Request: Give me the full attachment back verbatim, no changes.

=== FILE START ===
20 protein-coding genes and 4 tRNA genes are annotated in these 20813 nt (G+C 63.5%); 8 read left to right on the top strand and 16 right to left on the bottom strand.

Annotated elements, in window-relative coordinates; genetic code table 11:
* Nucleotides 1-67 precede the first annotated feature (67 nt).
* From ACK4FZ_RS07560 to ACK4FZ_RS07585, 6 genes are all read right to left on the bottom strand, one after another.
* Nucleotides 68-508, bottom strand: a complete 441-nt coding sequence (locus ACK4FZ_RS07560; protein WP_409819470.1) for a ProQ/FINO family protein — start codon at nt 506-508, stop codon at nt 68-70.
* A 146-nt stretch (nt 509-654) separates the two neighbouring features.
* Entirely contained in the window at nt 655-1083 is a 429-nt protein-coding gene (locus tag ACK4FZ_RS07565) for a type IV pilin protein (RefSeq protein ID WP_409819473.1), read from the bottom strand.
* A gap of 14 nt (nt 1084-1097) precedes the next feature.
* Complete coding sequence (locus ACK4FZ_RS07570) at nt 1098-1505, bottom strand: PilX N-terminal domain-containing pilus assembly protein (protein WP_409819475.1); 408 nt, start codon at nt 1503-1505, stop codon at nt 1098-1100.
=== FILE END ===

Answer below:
20 protein-coding genes and 4 tRNA genes are annotated in these 20813 nt (G+C 63.5%); 8 read left to right on the top strand and 16 right to left on the bottom strand.

Annotated elements, in window-relative coordinates; genetic code table 11:
* Nucleotides 1-67 precede the first annotated feature (67 nt).
* From ACK4FZ_RS07560 to ACK4FZ_RS07585, 6 genes are all read right to left on the bottom strand, one after another.
* Nucleotides 68-508, bottom strand: a complete 441-nt coding sequence (locus ACK4FZ_RS07560; protein WP_409819470.1) for a ProQ/FINO family protein — start codon at nt 506-508, stop codon at nt 68-70.
* A 146-nt stretch (nt 509-654) separates the two neighbouring features.
* Entirely contained in the window at nt 655-1083 is a 429-nt protein-coding gene (locus tag ACK4FZ_RS07565) for a type IV pilin protein (RefSeq protein ID WP_409819473.1), read from the bottom strand.
* A gap of 14 nt (nt 1084-1097) precedes the next feature.
* Complete coding sequence (locus ACK4FZ_RS07570) at nt 1098-1505, bottom strand: PilX N-terminal domain-containing pilus assembly protein (protein WP_409819475.1); 408 nt, start codon at nt 1503-1505, stop codon at nt 1098-1100.